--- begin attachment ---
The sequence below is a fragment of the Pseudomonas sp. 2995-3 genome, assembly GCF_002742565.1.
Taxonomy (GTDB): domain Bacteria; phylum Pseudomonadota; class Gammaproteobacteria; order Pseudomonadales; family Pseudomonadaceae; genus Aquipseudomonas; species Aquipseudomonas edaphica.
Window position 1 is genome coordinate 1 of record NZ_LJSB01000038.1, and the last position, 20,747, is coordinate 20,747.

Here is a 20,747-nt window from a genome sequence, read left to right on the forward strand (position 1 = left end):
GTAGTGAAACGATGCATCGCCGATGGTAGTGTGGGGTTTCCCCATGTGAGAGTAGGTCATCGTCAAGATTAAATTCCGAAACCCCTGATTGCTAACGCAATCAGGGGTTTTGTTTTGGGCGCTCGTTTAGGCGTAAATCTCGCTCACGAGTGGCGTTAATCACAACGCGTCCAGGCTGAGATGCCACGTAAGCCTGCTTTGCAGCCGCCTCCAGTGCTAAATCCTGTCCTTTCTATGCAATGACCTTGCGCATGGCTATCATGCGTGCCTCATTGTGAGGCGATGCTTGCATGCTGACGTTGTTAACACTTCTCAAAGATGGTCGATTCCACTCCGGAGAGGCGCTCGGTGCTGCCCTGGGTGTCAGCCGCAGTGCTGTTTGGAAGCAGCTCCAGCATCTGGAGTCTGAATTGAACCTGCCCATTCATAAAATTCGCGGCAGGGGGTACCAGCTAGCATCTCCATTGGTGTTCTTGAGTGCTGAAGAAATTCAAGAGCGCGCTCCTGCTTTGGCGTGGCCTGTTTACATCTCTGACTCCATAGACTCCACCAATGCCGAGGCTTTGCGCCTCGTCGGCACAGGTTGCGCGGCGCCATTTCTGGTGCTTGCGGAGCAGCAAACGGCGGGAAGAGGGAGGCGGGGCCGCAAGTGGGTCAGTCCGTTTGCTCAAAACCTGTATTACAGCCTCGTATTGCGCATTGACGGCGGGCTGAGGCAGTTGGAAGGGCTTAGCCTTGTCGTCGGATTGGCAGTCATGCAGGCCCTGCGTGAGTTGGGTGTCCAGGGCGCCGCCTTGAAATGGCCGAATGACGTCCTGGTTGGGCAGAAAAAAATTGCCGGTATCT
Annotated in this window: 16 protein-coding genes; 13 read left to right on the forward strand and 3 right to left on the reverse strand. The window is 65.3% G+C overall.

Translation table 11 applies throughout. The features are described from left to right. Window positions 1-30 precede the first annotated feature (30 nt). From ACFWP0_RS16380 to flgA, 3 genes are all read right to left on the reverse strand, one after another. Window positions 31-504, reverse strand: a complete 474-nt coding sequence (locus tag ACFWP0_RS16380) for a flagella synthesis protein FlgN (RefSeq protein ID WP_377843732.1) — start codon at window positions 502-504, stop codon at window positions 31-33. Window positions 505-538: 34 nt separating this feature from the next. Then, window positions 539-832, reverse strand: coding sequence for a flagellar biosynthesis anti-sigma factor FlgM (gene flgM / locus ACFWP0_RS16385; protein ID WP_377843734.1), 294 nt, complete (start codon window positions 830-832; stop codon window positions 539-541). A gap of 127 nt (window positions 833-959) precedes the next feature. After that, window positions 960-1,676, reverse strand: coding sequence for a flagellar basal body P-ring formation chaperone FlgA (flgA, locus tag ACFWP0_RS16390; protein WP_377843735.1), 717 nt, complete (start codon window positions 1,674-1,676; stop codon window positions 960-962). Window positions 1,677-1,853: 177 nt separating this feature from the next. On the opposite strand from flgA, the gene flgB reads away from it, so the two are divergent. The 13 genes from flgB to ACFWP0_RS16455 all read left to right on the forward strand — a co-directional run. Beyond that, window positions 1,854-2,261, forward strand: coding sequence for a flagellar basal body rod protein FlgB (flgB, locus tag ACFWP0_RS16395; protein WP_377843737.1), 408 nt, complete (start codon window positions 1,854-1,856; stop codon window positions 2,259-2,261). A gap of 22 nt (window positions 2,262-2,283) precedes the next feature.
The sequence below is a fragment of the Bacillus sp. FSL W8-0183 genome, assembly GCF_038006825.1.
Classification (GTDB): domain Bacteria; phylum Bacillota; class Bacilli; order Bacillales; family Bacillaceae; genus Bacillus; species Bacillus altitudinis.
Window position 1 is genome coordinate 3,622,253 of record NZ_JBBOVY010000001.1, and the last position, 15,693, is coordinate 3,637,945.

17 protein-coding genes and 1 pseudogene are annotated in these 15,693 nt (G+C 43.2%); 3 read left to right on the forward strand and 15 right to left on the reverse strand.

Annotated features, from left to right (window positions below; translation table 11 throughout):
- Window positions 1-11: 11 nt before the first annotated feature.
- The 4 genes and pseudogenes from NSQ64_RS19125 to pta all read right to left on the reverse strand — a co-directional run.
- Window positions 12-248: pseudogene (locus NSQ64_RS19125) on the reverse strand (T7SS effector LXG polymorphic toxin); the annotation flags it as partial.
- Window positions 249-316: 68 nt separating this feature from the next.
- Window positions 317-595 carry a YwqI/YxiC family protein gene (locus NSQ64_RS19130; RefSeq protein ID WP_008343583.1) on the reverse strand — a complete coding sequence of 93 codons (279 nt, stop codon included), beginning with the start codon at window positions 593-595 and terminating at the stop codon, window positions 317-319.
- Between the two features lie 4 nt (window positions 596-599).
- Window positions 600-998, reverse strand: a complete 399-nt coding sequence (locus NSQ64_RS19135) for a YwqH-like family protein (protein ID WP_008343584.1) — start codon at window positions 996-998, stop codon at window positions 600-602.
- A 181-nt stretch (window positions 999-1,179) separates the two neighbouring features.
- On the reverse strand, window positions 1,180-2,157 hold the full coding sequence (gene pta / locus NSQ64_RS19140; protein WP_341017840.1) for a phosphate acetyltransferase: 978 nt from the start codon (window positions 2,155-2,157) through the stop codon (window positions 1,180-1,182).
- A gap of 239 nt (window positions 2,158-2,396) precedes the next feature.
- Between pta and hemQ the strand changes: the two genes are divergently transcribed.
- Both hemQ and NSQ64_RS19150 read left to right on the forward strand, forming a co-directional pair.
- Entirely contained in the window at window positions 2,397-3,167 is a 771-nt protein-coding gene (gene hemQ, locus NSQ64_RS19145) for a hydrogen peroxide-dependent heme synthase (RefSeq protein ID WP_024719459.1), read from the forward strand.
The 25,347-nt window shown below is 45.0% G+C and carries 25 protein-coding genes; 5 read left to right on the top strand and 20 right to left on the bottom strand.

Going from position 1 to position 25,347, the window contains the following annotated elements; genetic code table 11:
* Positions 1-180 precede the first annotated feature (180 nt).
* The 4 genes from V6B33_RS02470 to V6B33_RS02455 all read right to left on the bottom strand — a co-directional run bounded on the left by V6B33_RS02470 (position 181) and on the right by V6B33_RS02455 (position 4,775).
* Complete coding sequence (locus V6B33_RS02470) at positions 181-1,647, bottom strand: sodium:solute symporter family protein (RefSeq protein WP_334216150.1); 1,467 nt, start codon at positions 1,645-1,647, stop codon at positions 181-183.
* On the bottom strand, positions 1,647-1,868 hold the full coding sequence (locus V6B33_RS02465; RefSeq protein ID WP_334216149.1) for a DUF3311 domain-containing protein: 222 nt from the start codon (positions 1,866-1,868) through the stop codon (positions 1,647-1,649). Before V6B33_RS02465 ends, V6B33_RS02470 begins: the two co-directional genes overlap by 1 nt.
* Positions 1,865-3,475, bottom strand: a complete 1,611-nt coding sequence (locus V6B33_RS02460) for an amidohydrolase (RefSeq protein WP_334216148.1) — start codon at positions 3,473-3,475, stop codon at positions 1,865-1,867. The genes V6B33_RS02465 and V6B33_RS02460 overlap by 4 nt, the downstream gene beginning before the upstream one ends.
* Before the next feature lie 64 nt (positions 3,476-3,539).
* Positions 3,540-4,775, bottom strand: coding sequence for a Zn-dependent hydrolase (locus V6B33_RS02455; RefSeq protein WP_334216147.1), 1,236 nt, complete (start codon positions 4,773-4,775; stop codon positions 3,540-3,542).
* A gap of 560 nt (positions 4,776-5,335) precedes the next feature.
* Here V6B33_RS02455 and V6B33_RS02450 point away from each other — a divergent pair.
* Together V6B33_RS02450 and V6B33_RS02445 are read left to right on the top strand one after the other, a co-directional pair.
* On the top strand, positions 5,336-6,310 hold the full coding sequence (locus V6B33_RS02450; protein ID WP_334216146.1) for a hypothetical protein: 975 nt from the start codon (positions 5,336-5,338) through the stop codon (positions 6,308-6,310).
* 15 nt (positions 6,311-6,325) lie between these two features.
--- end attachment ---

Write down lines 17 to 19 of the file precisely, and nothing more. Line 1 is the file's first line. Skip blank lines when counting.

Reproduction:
- Window positions 317-595 carry a YwqI/YxiC family protein gene (locus NSQ64_RS19130; RefSeq protein ID WP_008343583.1) on the reverse strand — a complete coding sequence of 93 codons (279 nt, stop codon included), beginning with the start codon at window positions 593-595 and terminating at the stop codon, window positions 317-319.
- Between the two features lie 4 nt (window positions 596-599).
- Window positions 600-998, reverse strand: a complete 399-nt coding sequence (locus NSQ64_RS19135) for a YwqH-like family protein (protein ID WP_008343584.1) — start codon at window positions 996-998, stop codon at window positions 600-602.